Mt. Soledad Memorial Found Constitutional

LOS ANGELES (CN) – Nearly 20 years of litigation over a 29-foot, concrete cross on Mt. Soledad in San Diego has resulted in a federal ruling that the cross should stand, having a secular purpose as a memorial to fallen soldiers.




     “The venerable history of the memorial informs the Court’s analysis,” said Judge Larry Burns, a Federal Judge in San Diego.
     “San Diego has long been known as a ‘Navy town’ with a strong military presence,” wrote Burns in a 36-page opinion. He said an objective observer, mindful of the memorial’s place in the city’s military history, would see the federal government’s decision to take over the memorial as “an effort to preserve an important regional landmark.”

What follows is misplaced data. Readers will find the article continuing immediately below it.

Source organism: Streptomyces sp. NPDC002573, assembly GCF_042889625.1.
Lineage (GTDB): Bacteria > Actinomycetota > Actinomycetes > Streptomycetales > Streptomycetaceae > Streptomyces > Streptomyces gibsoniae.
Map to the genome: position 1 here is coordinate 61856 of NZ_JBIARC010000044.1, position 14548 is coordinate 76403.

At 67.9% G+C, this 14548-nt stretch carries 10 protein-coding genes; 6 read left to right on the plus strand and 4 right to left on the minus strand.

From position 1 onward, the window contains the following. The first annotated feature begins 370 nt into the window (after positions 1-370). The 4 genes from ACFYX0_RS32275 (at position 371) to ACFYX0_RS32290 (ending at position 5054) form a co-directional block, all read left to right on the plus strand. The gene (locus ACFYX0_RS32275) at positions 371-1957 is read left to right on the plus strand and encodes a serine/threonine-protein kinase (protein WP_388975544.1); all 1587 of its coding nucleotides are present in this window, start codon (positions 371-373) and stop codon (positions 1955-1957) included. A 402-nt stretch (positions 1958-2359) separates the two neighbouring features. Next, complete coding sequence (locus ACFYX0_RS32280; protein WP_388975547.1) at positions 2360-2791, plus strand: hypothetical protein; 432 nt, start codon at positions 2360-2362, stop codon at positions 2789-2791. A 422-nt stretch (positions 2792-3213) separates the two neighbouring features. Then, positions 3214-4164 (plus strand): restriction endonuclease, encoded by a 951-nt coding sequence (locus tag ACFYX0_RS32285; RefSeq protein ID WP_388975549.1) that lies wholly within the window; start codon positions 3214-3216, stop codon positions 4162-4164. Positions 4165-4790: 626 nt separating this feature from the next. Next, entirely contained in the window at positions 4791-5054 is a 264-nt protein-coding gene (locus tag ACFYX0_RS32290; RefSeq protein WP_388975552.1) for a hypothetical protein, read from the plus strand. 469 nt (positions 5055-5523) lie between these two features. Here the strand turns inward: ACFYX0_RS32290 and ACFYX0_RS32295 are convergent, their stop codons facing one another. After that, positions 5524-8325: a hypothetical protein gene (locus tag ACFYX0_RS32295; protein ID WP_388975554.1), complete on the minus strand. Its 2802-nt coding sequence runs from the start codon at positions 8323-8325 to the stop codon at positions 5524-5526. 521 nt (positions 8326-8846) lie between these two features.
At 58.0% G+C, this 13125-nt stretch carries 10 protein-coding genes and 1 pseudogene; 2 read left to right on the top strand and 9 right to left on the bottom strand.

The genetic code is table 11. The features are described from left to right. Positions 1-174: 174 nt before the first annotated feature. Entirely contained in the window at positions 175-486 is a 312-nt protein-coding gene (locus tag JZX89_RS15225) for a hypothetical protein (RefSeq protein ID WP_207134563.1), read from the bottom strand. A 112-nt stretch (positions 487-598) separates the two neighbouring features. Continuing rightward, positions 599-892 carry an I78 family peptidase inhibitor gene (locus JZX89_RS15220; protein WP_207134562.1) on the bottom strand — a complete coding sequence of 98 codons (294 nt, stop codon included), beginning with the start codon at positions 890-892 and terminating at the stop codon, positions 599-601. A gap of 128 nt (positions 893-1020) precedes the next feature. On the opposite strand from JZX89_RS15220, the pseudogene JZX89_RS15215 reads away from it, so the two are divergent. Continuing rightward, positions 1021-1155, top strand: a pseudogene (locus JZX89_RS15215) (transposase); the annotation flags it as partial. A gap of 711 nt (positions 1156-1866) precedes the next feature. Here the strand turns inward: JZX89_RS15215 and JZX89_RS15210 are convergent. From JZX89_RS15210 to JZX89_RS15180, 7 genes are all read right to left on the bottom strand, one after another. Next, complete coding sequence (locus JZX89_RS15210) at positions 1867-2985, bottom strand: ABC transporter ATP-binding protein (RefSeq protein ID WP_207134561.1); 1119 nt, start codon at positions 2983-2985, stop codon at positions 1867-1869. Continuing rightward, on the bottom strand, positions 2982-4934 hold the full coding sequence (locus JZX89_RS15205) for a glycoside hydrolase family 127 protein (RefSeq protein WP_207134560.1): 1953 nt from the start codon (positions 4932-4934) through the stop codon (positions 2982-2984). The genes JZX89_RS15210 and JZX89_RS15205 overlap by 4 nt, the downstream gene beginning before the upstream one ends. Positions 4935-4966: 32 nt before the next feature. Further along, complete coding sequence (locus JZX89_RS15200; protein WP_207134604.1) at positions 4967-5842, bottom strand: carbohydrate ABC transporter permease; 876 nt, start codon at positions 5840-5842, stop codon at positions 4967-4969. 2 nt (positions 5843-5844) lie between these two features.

The judge said that although religious events, such as Easter sunrise services, have taken place at the memorial , the primary effect of the memorial remained “patriotic and nationalistic.”
     The judge noted that a ruling against the memorial could threaten veterans’ memorials throughout the nation, considering the large number of crosses located at military memorial sites.
     “The Court finds the memorial at Mt. Soledad, including its Latin cross, communicates the primarily non-religious messages of military service, death and sacrifice,” Burns concluded. “As such, despite its location on public land, the memorial is Constitutional.”

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